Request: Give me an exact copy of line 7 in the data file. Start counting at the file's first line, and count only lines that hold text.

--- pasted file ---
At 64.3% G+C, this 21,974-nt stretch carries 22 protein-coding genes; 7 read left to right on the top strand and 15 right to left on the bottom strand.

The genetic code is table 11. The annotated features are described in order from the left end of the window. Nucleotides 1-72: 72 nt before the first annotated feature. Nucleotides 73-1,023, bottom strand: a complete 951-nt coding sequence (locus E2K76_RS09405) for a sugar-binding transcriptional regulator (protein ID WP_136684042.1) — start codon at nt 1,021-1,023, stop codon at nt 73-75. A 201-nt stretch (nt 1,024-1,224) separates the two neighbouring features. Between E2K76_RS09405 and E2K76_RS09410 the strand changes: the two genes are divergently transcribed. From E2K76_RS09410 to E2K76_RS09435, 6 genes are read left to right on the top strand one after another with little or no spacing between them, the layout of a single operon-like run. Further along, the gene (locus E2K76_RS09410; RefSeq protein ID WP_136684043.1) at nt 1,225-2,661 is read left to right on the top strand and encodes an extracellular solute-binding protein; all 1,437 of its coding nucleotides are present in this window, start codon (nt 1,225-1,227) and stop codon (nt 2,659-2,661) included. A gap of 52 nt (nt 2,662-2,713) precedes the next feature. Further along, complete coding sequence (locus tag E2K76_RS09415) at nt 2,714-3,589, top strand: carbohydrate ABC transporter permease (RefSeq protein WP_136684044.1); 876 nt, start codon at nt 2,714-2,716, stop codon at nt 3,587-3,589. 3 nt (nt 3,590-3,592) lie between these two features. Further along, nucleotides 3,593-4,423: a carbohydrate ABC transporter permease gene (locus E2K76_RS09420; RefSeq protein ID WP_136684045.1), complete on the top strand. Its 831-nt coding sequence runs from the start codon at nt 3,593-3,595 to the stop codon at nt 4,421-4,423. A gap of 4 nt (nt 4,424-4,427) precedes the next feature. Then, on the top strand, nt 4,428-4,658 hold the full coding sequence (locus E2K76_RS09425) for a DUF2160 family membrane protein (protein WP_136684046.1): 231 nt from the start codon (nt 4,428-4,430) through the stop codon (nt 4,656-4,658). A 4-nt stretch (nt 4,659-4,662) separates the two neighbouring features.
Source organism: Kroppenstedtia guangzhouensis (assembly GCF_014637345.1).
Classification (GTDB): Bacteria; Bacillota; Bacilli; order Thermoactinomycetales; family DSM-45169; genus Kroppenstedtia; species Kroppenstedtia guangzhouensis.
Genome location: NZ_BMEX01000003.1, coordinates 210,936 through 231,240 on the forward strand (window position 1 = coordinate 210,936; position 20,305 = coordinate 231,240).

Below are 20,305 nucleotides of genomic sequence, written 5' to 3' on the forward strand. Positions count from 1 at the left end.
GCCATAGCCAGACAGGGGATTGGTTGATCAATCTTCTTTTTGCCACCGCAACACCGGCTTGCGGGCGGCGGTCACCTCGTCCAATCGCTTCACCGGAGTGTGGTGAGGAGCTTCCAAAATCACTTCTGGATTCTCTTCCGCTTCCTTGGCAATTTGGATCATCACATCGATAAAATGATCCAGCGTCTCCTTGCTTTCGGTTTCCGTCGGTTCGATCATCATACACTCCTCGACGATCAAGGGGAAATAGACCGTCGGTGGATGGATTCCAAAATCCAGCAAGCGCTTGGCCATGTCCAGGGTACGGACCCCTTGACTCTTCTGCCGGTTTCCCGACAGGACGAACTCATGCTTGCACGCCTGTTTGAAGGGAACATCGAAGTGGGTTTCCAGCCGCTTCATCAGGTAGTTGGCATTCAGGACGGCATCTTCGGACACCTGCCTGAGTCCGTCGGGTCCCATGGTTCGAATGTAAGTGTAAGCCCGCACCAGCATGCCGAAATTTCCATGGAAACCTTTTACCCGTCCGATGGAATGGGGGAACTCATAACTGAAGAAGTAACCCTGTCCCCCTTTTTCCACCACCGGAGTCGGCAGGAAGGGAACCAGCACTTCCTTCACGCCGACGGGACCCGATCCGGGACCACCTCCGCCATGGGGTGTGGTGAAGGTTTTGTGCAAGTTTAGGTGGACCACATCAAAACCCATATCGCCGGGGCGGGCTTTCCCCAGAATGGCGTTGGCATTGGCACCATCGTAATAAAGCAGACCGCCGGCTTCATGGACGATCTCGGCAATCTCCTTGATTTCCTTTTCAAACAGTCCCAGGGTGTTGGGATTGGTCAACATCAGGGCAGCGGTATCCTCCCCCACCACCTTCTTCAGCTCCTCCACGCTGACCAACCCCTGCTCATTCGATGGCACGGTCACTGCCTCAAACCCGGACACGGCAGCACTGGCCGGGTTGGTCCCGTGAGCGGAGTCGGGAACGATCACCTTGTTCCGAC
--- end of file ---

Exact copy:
GCCATAGCCAGACAGGGGATTGGTTGATCAATCTTCTTTTTGCCACCGCAACACCGGCTTGCGGGCGGCGGTCACCTCGTCCAATCGCTTCACCGGAGTGTGGTGAGGAGCTTCCAAAATCACTTCTGGATTCTCTTCCGCTTCCTTGGCAATTTGGATCATCACATCGATAAAATGATCCAGCGTCTCCTTGCTTTCGGTTTCCGTCGGTTCGATCATCATACACTCCTCGACGATCAAGGGGAAATAGACCGTCGGTGGATGGATTCCAAAATCCAGCAAGCGCTTGGCCATGTCCAGGGTACGGACCCCTTGACTCTTCTGCCGGTTTCCCGACAGGACGAACTCATGCTTGCACGCCTGTTTGAAGGGAACATCGAAGTGGGTTTCCAGCCGCTTCATCAGGTAGTTGGCATTCAGGACGGCATCTTCGGACACCTGCCTGAGTCCGTCGGGTCCCATGGTTCGAATGTAAGTGTAAGCCCGCACCAGCATGCCGAAATTTCCATGGAAACCTTTTACCCGTCCGATGGAATGGGGGAACTCATAACTGAAGAAGTAACCCTGTCCCCCTTTTTCCACCACCGGAGTCGGCAGGAAGGGAACCAGCACTTCCTTCACGCCGACGGGACCCGATCCGGGACCACCTCCGCCATGGGGTGTGGTGAAGGTTTTGTGCAAGTTTAGGTGGACCACATCAAAACCCATATCGCCGGGGCGGGCTTTCCCCAGAATGGCGTTGGCATTGGCACCATCGTAATAAAGCAGACCGCCGGCTTCATGGACGATCTCGGCAATCTCCTTGATTTCCTTTTCAAACAGTCCCAGGGTGTTGGGATTGGTCAACATCAGGGCAGCGGTATCCTCCCCCACCACCTTCTTCAGCTCCTCCACGCTGACCAACCCCTGCTCATTCGATGGCACGGTCACTGCCTCAAACCCGGACACGGCAGCACTGGCCGGGTTGGTCCCGTGAGCGGAGTCGGGAACGATCACCTTGTTCCGAC